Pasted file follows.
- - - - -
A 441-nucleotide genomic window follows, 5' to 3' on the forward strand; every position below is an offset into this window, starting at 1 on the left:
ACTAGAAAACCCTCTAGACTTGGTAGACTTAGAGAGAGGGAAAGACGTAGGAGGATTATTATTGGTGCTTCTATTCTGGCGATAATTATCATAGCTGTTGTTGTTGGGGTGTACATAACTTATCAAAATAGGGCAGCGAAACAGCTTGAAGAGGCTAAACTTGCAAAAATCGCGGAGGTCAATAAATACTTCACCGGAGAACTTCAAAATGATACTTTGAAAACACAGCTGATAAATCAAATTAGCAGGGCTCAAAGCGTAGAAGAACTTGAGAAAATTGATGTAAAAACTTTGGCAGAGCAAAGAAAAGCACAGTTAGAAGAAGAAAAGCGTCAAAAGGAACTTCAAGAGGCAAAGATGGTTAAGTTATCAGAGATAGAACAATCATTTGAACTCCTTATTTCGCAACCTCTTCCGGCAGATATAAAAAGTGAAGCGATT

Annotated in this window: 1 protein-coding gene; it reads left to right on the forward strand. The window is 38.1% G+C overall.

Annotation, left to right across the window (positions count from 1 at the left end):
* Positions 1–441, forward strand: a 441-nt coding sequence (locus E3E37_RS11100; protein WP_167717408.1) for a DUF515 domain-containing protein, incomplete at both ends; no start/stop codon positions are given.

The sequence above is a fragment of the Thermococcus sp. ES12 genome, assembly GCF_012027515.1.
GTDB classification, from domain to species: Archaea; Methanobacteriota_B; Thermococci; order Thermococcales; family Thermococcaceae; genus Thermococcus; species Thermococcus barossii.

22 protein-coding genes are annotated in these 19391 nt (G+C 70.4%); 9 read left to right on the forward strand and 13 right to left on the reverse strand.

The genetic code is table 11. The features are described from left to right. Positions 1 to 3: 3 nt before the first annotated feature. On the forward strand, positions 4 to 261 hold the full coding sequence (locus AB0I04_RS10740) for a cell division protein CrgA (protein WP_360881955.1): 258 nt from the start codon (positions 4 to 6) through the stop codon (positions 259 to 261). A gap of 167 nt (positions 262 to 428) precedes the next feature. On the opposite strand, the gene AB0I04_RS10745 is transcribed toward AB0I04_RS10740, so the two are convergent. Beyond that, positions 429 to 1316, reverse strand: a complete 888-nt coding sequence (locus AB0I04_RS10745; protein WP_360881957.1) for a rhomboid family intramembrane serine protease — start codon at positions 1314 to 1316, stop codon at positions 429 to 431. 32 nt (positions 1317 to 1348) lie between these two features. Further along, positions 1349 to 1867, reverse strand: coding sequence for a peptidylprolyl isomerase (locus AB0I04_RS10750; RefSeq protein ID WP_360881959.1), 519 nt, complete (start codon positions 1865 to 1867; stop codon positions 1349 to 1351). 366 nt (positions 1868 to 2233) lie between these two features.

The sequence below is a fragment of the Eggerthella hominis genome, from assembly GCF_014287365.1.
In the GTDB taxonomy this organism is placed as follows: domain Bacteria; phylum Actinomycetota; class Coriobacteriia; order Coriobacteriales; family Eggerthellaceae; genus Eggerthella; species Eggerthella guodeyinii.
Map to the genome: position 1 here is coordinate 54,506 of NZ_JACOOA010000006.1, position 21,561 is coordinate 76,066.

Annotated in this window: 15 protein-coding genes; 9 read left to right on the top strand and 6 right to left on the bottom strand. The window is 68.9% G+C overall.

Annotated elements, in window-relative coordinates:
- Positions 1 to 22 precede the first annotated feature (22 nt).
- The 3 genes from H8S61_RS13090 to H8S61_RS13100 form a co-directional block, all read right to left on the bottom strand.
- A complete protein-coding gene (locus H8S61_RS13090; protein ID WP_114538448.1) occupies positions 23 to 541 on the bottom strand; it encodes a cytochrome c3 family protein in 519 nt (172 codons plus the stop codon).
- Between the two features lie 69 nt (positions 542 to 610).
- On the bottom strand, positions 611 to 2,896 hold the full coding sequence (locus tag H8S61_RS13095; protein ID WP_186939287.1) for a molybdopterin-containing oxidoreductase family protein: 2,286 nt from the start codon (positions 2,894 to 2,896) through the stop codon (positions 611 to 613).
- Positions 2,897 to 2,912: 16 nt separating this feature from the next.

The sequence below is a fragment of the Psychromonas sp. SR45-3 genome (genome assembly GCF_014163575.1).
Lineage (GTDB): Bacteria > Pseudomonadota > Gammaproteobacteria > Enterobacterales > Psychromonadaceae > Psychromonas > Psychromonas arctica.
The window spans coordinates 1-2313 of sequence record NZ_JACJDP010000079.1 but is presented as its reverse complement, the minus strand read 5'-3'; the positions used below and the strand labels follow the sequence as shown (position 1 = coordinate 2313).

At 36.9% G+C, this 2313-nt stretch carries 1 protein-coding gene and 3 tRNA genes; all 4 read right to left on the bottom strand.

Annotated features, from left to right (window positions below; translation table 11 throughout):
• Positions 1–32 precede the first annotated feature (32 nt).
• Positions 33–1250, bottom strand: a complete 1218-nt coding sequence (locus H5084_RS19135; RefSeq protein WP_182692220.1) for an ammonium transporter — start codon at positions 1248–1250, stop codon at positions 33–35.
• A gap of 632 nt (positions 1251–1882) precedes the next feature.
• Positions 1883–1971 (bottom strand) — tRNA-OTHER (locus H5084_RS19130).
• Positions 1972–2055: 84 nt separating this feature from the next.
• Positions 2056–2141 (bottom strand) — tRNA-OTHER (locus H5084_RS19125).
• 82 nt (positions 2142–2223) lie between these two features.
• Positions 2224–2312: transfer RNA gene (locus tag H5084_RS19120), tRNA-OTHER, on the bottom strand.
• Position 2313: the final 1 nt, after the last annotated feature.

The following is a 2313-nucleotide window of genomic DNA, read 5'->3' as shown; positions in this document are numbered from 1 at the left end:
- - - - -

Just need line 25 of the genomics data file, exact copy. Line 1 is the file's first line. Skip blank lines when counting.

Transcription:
Annotated features, from left to right (window positions below; translation table 11 throughout):